(Canada), Naples (Italy), New Orleans (US), New York (US), Oran (Algeria),
Oslo (Norway), Piraeus (Greece), Rio de Janeiro (Brazil), Rotterdam
(Netherlands), Saint Petersburg (formerly Leningrad; Russia), Stockholm
(Sweden)
Telecommunications:
numerous submarine cables with most between continental Europe and the UK,
North America and the UK, and in the Mediterranean; numerous direct links
across Atlantic via INTELSAT satellite network
Note:
Kiel Canal and Saint Lawrence Seaway are two important waterways

*Australia, Geography

Location:
Oceania, between Indonesia and New Zealand
Map references:
Southeast Asia, Oceania, Antarctic Region, Standard Time Zones of the World
Area:
total area:
7,686,850 km2
land area:
7,617,930 km2
comparative area:
slightly smaller than the US
note:
includes Macquarie Island
Land boundaries:
0 km
Coastline:
25,760 km
Maritime claims:
contiguous zone:
12 nm
continental shelf:
200 m (depth) or to depth of exploitation
exclusive fishing zone:
200 nm
territorial sea:
12 nm
International disputes:
territorial claim in Antarctica (Australian Antarctic Territory)
Climate:
generally arid to semiarid; temperate in south and east; tropical in north
Terrain:
mostly low plateau with deserts; fertile plain in southeast
Natural resources:
bauxite, coal, iron ore, copper, tin, silver, uranium, nickel, tungsten,
mineral sands, lead, zinc, diamonds, natural gas, petroleum
Land use:
arable land:
6%
permanent crops:
0%
meadows and pastures:
58%
forest and woodland:
14%
other:
22%
Irrigated land:
18,800 km2 (1989 est.)
Environment:
subject to severe droughts and floods; cyclones along coast; limited
freshwater availability; irrigated soil degradation; regular, tropical,
invigorating, sea breeze known as "the Doctor" occurs along west coast in
summer; desertification
Note:
world's smallest continent but sixth-largest country

*Australia, People

Population:
17,827,204 (July 1993 est.)
Population growth rate:
1.41% (1993 est.)
Birth rate:
14.43 births/1,000 population (1993 est.)
Death rate:
7.38 deaths/1,000 population (1993 est.)
Net migration rate:
7.01 migrant(s)/1,000 population (1993 est.)
Infant mortality rate:
7.4 deaths/1,000 live births (1993 est.)
Life expectancy at birth:
total population:
77.36 years
male: 74.24 years
female:
80.63 years (1993 est.)
Total fertility rate:
1.83 children born/woman (1993 est.)
Nationality:
noun:
Australian(s)
adjective:
Australian
Ethnic divisions:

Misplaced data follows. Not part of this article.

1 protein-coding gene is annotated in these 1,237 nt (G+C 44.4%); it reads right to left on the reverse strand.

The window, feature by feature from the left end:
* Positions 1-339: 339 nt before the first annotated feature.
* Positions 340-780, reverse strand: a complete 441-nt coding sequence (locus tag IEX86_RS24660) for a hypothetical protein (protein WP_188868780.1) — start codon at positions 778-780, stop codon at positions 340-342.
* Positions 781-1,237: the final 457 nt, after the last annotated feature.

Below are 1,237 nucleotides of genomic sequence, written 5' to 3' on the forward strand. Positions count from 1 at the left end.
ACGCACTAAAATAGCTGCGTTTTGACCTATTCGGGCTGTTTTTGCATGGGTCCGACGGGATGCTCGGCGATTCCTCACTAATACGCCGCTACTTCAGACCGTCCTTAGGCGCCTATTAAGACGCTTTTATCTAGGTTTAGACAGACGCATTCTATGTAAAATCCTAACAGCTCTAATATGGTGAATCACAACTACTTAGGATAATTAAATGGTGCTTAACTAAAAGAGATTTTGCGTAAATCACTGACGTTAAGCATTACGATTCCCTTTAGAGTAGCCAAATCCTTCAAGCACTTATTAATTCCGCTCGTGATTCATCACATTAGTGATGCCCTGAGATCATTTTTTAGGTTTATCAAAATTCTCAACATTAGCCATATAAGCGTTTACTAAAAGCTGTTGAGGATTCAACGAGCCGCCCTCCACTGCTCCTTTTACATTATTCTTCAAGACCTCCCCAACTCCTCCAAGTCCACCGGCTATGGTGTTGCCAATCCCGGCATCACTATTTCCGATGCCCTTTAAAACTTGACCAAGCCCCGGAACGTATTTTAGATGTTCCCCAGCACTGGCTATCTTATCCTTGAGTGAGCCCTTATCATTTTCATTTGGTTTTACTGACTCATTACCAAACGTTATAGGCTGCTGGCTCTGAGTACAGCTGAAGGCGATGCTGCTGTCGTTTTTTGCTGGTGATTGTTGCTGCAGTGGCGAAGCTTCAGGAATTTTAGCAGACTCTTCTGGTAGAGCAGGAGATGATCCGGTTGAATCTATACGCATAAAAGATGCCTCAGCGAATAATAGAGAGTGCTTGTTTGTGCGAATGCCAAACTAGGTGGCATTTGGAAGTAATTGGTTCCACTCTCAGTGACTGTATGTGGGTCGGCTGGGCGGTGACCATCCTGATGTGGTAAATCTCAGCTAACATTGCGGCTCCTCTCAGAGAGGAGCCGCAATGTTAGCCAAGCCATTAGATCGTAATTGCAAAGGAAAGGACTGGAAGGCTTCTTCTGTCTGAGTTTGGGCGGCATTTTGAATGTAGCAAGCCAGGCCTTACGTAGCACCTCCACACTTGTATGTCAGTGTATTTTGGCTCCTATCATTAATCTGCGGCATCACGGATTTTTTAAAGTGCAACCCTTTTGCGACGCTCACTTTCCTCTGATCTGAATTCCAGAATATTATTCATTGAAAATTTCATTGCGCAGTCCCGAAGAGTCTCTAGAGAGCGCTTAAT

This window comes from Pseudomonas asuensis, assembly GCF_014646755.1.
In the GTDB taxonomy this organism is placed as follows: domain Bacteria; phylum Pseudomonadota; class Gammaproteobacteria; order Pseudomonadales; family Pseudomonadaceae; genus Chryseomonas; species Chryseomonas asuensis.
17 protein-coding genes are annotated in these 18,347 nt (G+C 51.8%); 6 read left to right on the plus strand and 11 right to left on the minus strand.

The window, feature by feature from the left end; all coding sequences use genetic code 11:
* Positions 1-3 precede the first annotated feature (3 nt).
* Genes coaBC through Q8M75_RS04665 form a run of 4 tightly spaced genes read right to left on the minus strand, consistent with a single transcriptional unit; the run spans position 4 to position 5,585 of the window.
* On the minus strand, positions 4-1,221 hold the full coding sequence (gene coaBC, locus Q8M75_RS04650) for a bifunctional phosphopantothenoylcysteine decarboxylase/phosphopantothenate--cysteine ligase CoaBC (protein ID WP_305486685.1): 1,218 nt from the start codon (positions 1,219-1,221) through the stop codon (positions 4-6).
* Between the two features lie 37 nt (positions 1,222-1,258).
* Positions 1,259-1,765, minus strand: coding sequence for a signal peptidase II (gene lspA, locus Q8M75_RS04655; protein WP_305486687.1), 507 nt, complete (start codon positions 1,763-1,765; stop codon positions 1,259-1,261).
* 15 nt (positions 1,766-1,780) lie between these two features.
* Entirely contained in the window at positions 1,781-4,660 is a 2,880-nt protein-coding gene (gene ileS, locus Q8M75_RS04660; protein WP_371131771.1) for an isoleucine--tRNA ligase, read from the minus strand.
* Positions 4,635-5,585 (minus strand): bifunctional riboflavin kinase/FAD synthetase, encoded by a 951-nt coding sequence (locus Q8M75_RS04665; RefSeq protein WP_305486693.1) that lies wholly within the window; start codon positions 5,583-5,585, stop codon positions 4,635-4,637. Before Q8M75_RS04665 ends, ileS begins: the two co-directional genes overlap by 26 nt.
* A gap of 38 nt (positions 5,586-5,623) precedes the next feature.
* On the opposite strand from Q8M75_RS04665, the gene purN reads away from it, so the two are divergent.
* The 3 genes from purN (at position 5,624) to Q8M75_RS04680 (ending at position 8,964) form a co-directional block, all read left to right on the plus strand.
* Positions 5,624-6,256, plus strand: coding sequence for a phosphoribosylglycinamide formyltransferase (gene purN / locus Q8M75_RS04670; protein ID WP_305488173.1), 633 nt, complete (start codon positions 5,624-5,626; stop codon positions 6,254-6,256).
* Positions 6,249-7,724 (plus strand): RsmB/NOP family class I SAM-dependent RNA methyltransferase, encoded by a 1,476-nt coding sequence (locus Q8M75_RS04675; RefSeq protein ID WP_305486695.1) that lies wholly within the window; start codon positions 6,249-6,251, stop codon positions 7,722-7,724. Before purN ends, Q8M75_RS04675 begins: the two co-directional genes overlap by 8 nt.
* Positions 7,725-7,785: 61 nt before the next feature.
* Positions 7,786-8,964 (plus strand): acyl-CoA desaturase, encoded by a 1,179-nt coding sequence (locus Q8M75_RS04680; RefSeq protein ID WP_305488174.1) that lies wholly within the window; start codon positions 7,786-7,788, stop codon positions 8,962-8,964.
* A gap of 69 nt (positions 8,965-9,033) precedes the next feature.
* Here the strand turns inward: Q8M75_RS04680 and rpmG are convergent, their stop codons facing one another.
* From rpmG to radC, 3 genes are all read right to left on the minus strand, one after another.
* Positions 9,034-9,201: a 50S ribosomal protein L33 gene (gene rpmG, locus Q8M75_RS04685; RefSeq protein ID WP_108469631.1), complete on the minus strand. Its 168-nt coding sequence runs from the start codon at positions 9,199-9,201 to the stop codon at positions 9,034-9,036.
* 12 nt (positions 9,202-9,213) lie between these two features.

Caucasian 95%, Asian 4%, Aboriginal and other 1%
Religions:
Anglican 26.1%, Roman Catholic 26%, other Christian 24.3%
Languages:
English, native languages
Literacy:
age 15 and over can read and write (1980)
total population:
100%
male:
100%
female:
100%
Labor force:
8.63 million (September 1991)
by occupation:
finance and services 33.8%, public and community services 22.3%, wholesale
and retail trade 20.1%, manufacturing and industry 16.2%, agriculture 6.1%
(1987)

*Australia, Government

Names:
conventional long form:
Commonwealth of Australia
conventional short form:
Australia
Digraph:
AS
Type:
federal parliamentary state
Capital:
Canberra
Administrative divisions:
6 states and 2 territories*; Australian Capital Territory*, New South Wales,, Northern
Territory*, Queensland, South Australia, Tasmania, Victoria,, Western Australia
Dependent areas:
Ashmore and Cartier Islands, Christmas Island, Cocos (Keeling) Islands,
Coral Sea Islands, Heard Island and McDonald Islands, Norfolk Island
Independence:
1 January 1901 (federation of UK colonies)
Constitution: 9 July 1900, effective 1 January 1901
Legal system:
based on English common law; accepts compulsory ICJ jurisdiction, with
reservations
National holiday:
Australia Day, 26 January
Political parties and leaders:
government:
Australian Labor Party, Paul John KEATING
opposition:
Liberal Party, John HEWSON; National Party, Timothy FISCHER; Australian
Democratic Party, John COULTER
Other political or pressure groups:
Australian Democratic Labor Party (anti-Communist Labor Party splinter
group); Peace and Nuclear Disarmament Action (Nuclear Disarmament Party
splinter group)
Suffrage:
18 years of age; universal and compulsory
Elections:
House of Representatives:
last held 13 March 1993 (next to be held by NA May 1996); results - percent
of vote by party NA; seats - (147 total) Labor 80, Liberal-National 65,
independent 2
Senate:
last held 13 March 1993 (next to be held by NA May 1999); results - percent
of vote by party NA; seats - (76 total) Liberal-National 36, Labor 30,
Australian Democrats 7, Greens 2, independents 1
Executive branch:
British monarch, governor general, prime minister, deputy prime minister,
Cabinet
Legislative branch:
bicameral Federal Parliament consists of an upper house or Senate and a
lower house or House of Representatives
Judicial branch:
High Court

*Australia, Government

Leaders:
Chief of State:
Queen ELIZABETH II (since 6 February 1952), represented by Governor General
William George HAYDEN (since 16 February 1989)
Head of Government:
Prime Minister Paul John KEATING (since 20 December 1991); Deputy Prime
Minister Brian HOWE (since 4 June 1991)
Member of:
AfDB, AG (observer), ANZUS, APEC, AsDB, Australia Group, BIS, C, CCC, COCOM,
CP, EBRD, ESCAP, FAO, GATT, G-8, IAEA, IBRD, ICAO, ICC, ICFTU, IDA, IEA,
IFAD, IFC, ILO, IMF, IMO, INMARSAT, INTELSAT, INTERPOL, IOC, IOM, ISO, ITU,
LORCS, MINURSO, MTCR, NAM (guest), NEA, NSG, OECD, PCA, SPARTECA, SPC, SPF,
UN, UNCTAD, UNESCO, UNHCR, UNIDO, UNOSOM, UNTAC, UNTSO, UPU, WFTU, WHO,
WIPO, WMO, ZC
Diplomatic representation in US:
chief of mission: Ambassador Michael J. COOK
chancery:
1601 Massachusetts Avenue NW, Washington, DC 20036
telephone:
(202) 797-3000
consulates general:
Chicago, Honolulu, Houston, Los Angeles, New York, Pago Pago (American
Samoa), and San Francisco
US diplomatic representation:
chief of mission:
(vacant)
embassy:
Moonah Place, Yarralumla, Canberra, Australian Capital Territory 2600
mailing address:
APO AP 96549
telephone:
[61] (6) 270-5000
FAX:
[61] (6) 270-5970